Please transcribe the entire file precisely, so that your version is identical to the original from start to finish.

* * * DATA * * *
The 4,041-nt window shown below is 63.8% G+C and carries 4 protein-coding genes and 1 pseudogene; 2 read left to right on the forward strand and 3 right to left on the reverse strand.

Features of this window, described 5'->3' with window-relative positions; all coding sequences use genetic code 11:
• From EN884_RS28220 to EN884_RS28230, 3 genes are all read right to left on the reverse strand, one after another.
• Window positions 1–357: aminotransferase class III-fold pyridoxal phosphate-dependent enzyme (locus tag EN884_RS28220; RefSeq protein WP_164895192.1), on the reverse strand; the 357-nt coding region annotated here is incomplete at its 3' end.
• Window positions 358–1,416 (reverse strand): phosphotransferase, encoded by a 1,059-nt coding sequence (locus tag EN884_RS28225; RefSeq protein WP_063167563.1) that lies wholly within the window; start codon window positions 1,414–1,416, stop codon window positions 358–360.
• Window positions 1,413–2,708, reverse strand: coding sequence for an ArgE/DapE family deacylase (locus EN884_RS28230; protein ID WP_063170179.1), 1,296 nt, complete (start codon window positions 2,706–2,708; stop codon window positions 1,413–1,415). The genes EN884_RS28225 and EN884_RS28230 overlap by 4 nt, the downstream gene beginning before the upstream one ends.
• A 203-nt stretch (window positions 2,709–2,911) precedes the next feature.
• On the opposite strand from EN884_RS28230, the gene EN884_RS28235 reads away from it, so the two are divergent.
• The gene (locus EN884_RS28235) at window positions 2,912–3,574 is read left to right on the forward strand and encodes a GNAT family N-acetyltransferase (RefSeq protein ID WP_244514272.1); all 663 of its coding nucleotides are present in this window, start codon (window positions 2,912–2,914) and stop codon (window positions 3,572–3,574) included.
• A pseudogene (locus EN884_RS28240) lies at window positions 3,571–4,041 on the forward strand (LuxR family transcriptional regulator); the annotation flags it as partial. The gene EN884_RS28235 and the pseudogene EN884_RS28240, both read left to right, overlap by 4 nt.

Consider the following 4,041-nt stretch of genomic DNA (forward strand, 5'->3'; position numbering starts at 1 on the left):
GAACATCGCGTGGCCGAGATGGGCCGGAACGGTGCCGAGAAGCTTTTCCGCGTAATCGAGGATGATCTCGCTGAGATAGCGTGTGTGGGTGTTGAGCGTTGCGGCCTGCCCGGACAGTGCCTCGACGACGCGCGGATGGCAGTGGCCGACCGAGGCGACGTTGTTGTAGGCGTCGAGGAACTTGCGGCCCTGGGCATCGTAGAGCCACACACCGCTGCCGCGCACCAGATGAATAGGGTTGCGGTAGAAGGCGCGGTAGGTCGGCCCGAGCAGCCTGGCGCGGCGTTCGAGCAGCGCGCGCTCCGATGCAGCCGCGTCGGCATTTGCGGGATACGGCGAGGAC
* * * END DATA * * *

The 4,041-nt window shown below is 63.8% G+C and carries 4 protein-coding genes and 1 pseudogene; 2 read left to right on the forward strand and 3 right to left on the reverse strand.

Features of this window, described 5'->3' with window-relative positions; all coding sequences use genetic code 11:
• From EN884_RS28220 to EN884_RS28230, 3 genes are all read right to left on the reverse strand, one after another.
• Window positions 1–357: aminotransferase class III-fold pyridoxal phosphate-dependent enzyme (locus tag EN884_RS28220; RefSeq protein WP_164895192.1), on the reverse strand; the 357-nt coding region annotated here is incomplete at its 3' end.
• Window positions 358–1,416 (reverse strand): phosphotransferase, encoded by a 1,059-nt coding sequence (locus tag EN884_RS28225; RefSeq protein WP_063167563.1) that lies wholly within the window; start codon window positions 1,414–1,416, stop codon window positions 358–360.
• Window positions 1,413–2,708, reverse strand: coding sequence for an ArgE/DapE family deacylase (locus EN884_RS28230; protein ID WP_063170179.1), 1,296 nt, complete (start codon window positions 2,706–2,708; stop codon window positions 1,413–1,415). The genes EN884_RS28225 and EN884_RS28230 overlap by 4 nt, the downstream gene beginning before the upstream one ends.
• A 203-nt stretch (window positions 2,709–2,911) precedes the next feature.
• On the opposite strand from EN884_RS28230, the gene EN884_RS28235 reads away from it, so the two are divergent.
• The gene (locus EN884_RS28235) at window positions 2,912–3,574 is read left to right on the forward strand and encodes a GNAT family N-acetyltransferase (RefSeq protein ID WP_244514272.1); all 663 of its coding nucleotides are present in this window, start codon (window positions 2,912–2,914) and stop codon (window positions 3,572–3,574) included.
• A pseudogene (locus EN884_RS28240) lies at window positions 3,571–4,041 on the forward strand (LuxR family transcriptional regulator); the annotation flags it as partial. The gene EN884_RS28235 and the pseudogene EN884_RS28240, both read left to right, overlap by 4 nt.

Consider the following 4,041-nt stretch of genomic DNA (forward strand, 5'->3'; position numbering starts at 1 on the left):
GAACATCGCGTGGCCGAGATGGGCCGGAACGGTGCCGAGAAGCTTTTCCGCGTAATCGAGGATGATCTCGCTGAGATAGCGTGTGTGGGTGTTGAGCGTTGCGGCCTGCCCGGACAGTGCCTCGACGACGCGCGGATGGCAGTGGCCGACCGAGGCGACGTTGTTGTAGGCGTCGAGGAACTTGCGGCCCTGGGCATCGTAGAGCCACACACCGCTGCCGCGCACCAGATGAATAGGGTTGCGGTAGAAGGCGCGGTAGGTCGGCCCGAGCAGCCTGGCGCGGCGTTCGAGCAGCGCGCGCTCCGATGCAGCCGCGTCGGCATTTGCGGGATACGGCGAGGAC